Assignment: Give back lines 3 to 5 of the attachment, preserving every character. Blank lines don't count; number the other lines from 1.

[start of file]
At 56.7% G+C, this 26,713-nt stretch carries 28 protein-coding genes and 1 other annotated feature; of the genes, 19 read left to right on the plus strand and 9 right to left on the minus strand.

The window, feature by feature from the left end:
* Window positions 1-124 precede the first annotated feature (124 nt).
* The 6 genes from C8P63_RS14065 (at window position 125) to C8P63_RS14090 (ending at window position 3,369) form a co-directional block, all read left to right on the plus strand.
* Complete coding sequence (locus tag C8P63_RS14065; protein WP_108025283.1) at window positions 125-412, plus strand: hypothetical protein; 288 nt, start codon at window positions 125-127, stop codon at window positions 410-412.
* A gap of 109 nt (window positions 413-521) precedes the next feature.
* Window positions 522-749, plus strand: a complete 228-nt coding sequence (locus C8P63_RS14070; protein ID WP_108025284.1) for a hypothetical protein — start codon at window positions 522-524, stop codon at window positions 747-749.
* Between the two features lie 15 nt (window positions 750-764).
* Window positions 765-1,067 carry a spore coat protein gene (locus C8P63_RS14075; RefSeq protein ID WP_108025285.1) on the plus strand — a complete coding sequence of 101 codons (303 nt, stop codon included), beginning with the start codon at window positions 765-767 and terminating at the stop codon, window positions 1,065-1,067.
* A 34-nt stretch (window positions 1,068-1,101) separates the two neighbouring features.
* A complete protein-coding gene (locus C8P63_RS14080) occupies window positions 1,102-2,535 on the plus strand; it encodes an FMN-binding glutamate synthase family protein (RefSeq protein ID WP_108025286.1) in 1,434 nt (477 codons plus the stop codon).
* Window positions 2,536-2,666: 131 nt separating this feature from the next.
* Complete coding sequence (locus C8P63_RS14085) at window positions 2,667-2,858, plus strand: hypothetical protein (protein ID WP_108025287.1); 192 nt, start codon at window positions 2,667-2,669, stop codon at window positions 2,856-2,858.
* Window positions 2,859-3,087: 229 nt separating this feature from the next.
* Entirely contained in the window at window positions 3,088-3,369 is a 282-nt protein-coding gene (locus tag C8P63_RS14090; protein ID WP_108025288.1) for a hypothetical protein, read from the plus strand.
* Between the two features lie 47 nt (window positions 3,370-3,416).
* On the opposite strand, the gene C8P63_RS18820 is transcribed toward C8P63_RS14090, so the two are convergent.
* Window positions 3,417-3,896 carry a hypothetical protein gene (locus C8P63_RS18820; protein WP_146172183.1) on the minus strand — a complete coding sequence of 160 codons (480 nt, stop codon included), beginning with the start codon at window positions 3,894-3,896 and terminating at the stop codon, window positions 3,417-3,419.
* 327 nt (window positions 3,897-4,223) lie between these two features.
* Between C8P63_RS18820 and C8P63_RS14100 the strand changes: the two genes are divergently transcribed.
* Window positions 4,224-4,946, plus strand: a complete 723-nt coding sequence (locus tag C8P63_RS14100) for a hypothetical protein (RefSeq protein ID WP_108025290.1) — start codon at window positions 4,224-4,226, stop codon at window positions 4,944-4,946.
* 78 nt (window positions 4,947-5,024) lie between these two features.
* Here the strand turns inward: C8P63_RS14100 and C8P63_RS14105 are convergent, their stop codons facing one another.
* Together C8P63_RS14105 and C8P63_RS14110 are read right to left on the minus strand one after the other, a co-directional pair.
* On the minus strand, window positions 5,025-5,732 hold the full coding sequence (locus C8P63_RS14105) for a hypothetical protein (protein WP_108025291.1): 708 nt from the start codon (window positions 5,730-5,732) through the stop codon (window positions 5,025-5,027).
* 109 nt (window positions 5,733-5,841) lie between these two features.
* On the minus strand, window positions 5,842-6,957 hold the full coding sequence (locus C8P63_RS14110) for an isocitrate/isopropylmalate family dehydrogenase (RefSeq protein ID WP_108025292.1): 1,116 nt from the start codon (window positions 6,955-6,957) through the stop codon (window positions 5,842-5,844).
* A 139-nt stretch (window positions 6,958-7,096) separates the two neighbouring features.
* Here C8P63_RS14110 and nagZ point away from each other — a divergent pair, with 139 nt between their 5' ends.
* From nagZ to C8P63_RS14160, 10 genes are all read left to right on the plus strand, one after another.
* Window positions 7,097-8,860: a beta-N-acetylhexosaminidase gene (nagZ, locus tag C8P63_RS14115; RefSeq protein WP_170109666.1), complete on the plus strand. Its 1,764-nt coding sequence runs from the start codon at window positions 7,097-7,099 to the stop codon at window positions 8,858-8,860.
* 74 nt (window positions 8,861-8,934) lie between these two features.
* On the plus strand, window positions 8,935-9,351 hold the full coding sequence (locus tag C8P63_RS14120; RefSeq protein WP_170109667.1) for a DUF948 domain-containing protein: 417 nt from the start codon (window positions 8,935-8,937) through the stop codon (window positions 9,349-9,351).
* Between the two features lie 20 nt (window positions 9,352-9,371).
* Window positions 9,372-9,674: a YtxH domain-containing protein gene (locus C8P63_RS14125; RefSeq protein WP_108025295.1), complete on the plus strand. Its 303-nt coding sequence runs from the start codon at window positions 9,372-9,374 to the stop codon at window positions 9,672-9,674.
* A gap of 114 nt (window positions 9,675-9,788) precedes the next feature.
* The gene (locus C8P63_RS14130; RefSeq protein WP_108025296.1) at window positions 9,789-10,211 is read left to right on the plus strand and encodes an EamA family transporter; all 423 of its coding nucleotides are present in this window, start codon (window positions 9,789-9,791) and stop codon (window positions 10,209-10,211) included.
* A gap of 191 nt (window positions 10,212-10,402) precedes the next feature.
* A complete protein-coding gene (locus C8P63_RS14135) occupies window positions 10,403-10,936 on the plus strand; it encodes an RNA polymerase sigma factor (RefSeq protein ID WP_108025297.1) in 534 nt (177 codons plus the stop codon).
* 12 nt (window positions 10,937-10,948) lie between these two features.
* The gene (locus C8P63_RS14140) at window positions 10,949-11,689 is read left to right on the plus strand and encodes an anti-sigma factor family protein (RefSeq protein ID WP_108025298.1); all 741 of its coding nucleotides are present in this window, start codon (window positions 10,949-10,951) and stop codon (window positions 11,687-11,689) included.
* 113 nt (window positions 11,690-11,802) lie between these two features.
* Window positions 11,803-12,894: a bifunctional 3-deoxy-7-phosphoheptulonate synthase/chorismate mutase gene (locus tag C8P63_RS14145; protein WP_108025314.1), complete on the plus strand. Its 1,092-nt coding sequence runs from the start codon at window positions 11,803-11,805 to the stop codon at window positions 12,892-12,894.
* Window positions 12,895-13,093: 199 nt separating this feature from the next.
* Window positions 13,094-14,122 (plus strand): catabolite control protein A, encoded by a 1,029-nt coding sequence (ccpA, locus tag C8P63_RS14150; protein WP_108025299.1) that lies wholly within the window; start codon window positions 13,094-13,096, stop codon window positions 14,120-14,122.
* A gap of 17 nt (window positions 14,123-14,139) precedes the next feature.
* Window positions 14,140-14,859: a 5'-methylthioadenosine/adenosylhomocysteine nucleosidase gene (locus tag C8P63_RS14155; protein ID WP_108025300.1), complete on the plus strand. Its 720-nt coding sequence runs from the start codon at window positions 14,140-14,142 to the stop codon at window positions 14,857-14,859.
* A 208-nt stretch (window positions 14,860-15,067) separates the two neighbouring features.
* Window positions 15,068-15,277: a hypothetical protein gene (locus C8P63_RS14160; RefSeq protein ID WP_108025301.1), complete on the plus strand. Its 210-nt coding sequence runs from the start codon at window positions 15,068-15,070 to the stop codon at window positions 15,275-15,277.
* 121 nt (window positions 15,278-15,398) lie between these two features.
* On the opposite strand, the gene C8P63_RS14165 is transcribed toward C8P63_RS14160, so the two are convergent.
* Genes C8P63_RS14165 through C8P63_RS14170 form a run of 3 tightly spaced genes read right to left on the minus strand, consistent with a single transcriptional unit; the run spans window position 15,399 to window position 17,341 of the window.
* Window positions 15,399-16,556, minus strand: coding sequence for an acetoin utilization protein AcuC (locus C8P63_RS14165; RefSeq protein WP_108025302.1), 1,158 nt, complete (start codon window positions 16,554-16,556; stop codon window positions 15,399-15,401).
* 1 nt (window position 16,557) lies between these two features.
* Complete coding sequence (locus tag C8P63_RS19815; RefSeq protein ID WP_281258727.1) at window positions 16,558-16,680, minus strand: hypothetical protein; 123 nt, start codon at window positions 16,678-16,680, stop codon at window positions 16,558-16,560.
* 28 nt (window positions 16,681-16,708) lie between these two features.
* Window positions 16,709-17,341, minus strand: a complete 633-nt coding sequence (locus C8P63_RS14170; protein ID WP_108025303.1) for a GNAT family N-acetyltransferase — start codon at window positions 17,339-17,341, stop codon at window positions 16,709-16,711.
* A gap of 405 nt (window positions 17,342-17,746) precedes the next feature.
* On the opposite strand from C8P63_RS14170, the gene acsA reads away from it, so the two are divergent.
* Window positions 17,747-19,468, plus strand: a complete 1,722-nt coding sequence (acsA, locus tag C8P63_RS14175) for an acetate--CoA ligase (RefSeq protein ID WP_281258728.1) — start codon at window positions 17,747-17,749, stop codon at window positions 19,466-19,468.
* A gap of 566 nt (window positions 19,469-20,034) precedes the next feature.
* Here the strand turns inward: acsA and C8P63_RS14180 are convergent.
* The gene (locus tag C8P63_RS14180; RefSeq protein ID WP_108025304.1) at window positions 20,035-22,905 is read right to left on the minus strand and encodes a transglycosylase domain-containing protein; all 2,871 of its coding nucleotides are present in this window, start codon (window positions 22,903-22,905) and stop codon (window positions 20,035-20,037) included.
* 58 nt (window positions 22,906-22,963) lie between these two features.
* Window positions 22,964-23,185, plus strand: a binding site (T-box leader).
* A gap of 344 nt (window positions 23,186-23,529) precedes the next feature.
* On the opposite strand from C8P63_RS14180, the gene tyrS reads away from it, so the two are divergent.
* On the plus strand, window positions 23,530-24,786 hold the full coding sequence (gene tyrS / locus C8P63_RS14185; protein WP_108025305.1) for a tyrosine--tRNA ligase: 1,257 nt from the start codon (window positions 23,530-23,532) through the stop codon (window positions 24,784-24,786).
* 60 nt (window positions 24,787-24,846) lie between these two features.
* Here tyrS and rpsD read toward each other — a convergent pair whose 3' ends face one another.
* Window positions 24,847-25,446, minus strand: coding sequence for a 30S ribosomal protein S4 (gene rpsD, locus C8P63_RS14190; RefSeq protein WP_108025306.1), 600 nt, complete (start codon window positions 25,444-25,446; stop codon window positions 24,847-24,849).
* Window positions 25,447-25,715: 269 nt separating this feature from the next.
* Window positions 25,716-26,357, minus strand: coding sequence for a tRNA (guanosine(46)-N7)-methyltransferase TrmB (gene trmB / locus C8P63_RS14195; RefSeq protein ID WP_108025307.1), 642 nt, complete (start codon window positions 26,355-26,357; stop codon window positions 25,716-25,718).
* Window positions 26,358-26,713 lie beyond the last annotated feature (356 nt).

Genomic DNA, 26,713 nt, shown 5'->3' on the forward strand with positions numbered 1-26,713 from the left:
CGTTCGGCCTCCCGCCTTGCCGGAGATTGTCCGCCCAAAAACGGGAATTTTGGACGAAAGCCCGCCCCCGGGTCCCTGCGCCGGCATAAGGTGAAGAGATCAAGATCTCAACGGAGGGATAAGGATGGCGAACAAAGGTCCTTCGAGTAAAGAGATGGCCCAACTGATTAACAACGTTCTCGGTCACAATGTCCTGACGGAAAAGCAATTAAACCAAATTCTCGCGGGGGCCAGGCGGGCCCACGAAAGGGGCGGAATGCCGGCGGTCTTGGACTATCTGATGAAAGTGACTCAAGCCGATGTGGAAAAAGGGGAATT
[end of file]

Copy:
* Window positions 1-124 precede the first annotated feature (124 nt).
* The 6 genes from C8P63_RS14065 (at window position 125) to C8P63_RS14090 (ending at window position 3,369) form a co-directional block, all read left to right on the plus strand.
* Complete coding sequence (locus tag C8P63_RS14065; protein WP_108025283.1) at window positions 125-412, plus strand: hypothetical protein; 288 nt, start codon at window positions 125-127, stop codon at window positions 410-412.